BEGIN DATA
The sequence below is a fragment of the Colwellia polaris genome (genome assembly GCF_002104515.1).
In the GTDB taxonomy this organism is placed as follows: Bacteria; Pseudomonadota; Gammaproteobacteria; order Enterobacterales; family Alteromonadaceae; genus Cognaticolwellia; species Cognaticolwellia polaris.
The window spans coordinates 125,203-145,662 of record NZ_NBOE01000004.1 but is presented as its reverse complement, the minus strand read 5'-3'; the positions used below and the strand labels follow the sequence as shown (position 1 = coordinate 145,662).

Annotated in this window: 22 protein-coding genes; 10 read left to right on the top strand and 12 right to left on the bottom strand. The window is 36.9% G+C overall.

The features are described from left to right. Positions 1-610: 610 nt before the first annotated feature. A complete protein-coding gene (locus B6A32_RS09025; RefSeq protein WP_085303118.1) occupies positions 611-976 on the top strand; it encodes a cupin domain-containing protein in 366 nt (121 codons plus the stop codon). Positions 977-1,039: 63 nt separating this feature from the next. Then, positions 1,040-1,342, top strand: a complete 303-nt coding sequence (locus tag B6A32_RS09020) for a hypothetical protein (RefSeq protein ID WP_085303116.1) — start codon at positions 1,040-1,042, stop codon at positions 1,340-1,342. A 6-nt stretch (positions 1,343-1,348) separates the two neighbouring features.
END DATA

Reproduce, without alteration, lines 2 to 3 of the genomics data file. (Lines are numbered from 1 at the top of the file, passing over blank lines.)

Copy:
In the GTDB taxonomy this organism is placed as follows: Bacteria; Pseudomonadota; Gammaproteobacteria; order Enterobacterales; family Alteromonadaceae; genus Cognaticolwellia; species Cognaticolwellia polaris.
The window spans coordinates 125,203-145,662 of record NZ_NBOE01000004.1 but is presented as its reverse complement, the minus strand read 5'-3'; the positions used below and the strand labels follow the sequence as shown (position 1 = coordinate 145,662).